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What is unconscious bias?

You might be surprised to learn that everyone is affected by unconscious bias. It is a term that is used to describe the feelings and thoughts that we hold that sit beyond our conscious awareness. As a result, the brian makes rapid judgments automatically and these are influenced by many things such as our background, stereotypes and even cultures. What this means is that it can have an impact on the way in which we behave as well as our attitude towards others and that means that it can have an impact on decisions made in the workplace.

Why is it important?

Unconscious bias is important as it can have a negative impact on decisions made in the workplace. Therefore, it is vital to recognise what it means and what it is as a way of understanding how to take the right steps to prevent bias impacting any decisions that are made.

How to tackle unconscious biases?

The first thing to recognise is that this is something that affects everyone and it is a part of being human. However, unconscious bias forces us to make quick, snap decisions so it is important to not follow these instant decisions and take a step back. It can also help people to widen their social circle to include more people as this will help to enhance understanding. Finally, it can help to monitor behavior and understand first impressions and reactions to individuals before reflecting on these decisions.

12 Examples of Unconscious Bias

There are a number of different types of unconscious bias and it can help to understand what they are.

Accent bias

Accent bias is known as a form of discrimination against people who speak a certain language with a certain accent. This can include people from different countries with a different language or from a different part of the country who have a certain dialect. Accent bias is a problem in the workplace and is something that can be made worse depending on the industry, especially in roles where people are customer facing and have to interact with the public.

Affinity bias

Some companies will hire individuals based on their culture to ensure that they fit; this is known as affinity bias. When businesses look for new employees, they can often meet with those who share similar characteristics, interests and backgrounds as those who already work for the company. This is not conclusive to a diverse workplace and that doesn’t always mean that teams are growing in the right way.

Ageism bias

This form of bias is something that is experienced by older people more than younger people. It is believed that it becomes more apparent with those who are aged over 50 which can mean that it becomes more difficult to change careers or jobs. Employers seem more likely to favour those who are younger and have a more diverse range of skills, even though they might not have the right experience for the role they are applying for.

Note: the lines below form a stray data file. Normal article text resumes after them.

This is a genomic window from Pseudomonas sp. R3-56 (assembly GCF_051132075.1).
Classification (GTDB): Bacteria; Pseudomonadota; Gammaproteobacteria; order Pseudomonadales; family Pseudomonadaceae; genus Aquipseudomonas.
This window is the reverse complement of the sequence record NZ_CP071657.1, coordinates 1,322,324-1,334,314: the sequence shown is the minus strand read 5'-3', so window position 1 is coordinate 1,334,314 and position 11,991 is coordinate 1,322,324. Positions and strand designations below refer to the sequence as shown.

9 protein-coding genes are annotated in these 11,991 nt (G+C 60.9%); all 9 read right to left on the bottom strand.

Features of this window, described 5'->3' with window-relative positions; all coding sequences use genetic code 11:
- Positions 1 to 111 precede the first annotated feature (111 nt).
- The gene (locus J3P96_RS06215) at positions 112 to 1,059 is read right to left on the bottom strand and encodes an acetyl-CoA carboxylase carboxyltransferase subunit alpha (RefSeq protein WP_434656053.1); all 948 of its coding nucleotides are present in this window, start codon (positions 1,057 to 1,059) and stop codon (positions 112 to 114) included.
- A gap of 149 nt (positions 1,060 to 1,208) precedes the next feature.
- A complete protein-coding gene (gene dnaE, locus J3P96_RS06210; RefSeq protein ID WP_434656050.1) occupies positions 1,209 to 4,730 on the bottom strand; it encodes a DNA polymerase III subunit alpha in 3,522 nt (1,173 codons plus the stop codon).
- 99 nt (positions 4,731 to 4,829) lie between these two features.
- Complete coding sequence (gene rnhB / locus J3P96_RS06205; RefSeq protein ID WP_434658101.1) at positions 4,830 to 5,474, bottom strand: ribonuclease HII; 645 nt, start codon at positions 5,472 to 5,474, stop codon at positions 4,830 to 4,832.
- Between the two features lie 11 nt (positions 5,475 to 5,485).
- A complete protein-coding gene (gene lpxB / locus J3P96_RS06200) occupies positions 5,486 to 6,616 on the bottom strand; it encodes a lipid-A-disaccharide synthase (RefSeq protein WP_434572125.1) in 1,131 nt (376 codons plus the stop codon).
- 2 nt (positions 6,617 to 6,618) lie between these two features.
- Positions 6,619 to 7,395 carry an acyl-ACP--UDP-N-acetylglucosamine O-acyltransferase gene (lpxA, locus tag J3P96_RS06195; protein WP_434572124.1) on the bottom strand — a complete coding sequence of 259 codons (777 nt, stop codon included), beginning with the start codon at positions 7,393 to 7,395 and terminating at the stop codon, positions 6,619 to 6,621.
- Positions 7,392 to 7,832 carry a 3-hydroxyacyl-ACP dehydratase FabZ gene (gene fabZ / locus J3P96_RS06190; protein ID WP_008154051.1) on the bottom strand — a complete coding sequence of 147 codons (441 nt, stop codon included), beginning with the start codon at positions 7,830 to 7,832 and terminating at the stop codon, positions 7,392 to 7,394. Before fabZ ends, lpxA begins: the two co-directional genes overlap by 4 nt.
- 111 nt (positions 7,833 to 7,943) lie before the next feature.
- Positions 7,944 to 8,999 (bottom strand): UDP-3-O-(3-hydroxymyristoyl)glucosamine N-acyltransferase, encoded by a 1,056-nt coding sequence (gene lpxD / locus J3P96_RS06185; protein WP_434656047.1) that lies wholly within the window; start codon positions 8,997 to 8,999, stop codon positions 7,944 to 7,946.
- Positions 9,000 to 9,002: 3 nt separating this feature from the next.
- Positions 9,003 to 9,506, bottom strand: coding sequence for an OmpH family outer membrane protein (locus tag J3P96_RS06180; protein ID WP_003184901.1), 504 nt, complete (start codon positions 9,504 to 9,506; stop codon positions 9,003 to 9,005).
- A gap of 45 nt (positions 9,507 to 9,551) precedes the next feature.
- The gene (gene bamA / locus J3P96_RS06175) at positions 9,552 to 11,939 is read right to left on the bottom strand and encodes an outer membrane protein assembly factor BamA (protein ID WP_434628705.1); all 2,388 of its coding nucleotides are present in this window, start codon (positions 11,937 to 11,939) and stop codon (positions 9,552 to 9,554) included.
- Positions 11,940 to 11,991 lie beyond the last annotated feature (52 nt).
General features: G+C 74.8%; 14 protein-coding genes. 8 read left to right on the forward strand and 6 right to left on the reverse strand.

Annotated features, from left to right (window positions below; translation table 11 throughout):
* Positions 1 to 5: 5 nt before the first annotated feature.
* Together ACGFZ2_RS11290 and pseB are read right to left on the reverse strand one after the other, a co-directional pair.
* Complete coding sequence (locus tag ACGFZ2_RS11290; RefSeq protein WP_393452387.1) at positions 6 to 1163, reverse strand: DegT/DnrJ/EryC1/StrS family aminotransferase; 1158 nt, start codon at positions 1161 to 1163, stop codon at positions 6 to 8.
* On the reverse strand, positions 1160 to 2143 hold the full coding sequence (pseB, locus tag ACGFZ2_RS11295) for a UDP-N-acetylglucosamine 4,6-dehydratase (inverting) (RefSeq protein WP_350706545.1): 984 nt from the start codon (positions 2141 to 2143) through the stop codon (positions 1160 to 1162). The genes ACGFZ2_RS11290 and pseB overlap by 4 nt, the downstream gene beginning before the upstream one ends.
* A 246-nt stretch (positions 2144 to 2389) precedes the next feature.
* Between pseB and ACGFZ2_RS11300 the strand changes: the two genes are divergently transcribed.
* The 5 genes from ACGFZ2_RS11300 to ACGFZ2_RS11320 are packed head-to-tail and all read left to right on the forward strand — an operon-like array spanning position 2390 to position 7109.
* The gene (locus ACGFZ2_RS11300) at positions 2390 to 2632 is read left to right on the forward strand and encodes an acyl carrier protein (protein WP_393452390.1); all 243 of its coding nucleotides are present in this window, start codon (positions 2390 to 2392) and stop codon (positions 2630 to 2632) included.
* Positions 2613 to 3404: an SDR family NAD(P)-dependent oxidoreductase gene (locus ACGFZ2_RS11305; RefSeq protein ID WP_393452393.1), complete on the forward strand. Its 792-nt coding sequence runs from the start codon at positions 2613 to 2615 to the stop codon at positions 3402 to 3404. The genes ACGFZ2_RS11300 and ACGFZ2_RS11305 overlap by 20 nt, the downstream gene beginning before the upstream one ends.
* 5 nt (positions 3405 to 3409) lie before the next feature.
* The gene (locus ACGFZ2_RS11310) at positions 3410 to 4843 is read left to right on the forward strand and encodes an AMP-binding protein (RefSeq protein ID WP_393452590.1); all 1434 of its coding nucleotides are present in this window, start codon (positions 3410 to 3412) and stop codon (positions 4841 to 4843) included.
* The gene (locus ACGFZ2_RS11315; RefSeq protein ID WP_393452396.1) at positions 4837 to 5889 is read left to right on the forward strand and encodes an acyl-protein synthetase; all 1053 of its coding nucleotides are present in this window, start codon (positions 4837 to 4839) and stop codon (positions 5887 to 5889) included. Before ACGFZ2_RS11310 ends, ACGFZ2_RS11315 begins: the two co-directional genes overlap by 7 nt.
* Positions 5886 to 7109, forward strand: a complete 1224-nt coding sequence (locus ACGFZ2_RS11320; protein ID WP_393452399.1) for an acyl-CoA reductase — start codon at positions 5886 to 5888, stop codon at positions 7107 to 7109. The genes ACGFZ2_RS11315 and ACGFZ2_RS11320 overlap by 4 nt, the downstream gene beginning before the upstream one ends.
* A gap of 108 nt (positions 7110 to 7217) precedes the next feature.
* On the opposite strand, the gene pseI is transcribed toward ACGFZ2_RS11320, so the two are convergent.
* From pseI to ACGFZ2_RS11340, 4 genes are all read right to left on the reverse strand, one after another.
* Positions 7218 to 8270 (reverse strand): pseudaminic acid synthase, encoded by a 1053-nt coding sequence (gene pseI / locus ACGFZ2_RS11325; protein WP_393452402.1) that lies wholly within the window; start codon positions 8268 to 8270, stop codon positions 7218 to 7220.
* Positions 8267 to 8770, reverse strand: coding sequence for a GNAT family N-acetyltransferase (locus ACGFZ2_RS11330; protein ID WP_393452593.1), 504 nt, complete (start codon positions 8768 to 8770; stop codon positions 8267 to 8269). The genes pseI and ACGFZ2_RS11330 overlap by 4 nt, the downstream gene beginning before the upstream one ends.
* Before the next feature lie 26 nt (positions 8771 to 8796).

Attribution Bias

Humans have a habit of forming judgements and thoughts on people based on their first impression instead of getting to know them better. This might be based on observations that have been seen previously or interactions that you have had but still, you can make a decision based on these perceptions. In the workplace, employers might determine that a candidate is not the right fit because of something on their CV without getting to know more about them or what it means. Instead of assuming, it can help to delve into these apparent issues to find out more about them as things might become clearer.

Authority bias

This is a common form of bias in the workplace as it refers to an opinion or perhaps an idea that is considered more meaningful as it was given by someone who holds a position of authority. As hierarchies are already in place in the workplace, this is simple to find because employees will follow their managers or leaders, even if what they say is not correct. This can often be difficult to overcome, especially where there might be a certain workplace culture in place.

Confirmation bias

Confirmation bias is the tendency to search for or interpret information in a way that confirms or supports one’s prior held beliefs or values. Confirmation bias is often seen when hiring new employees as it is something that comes into play at the start of the process. You might read their CV and then have an opinion on the individual based on certain pieces of information such as where they studied. As a result, the opinion or view can be taken into the interview process and cause you to ask questions that confirm your initial thoughts on the individuals. 

Conformity bias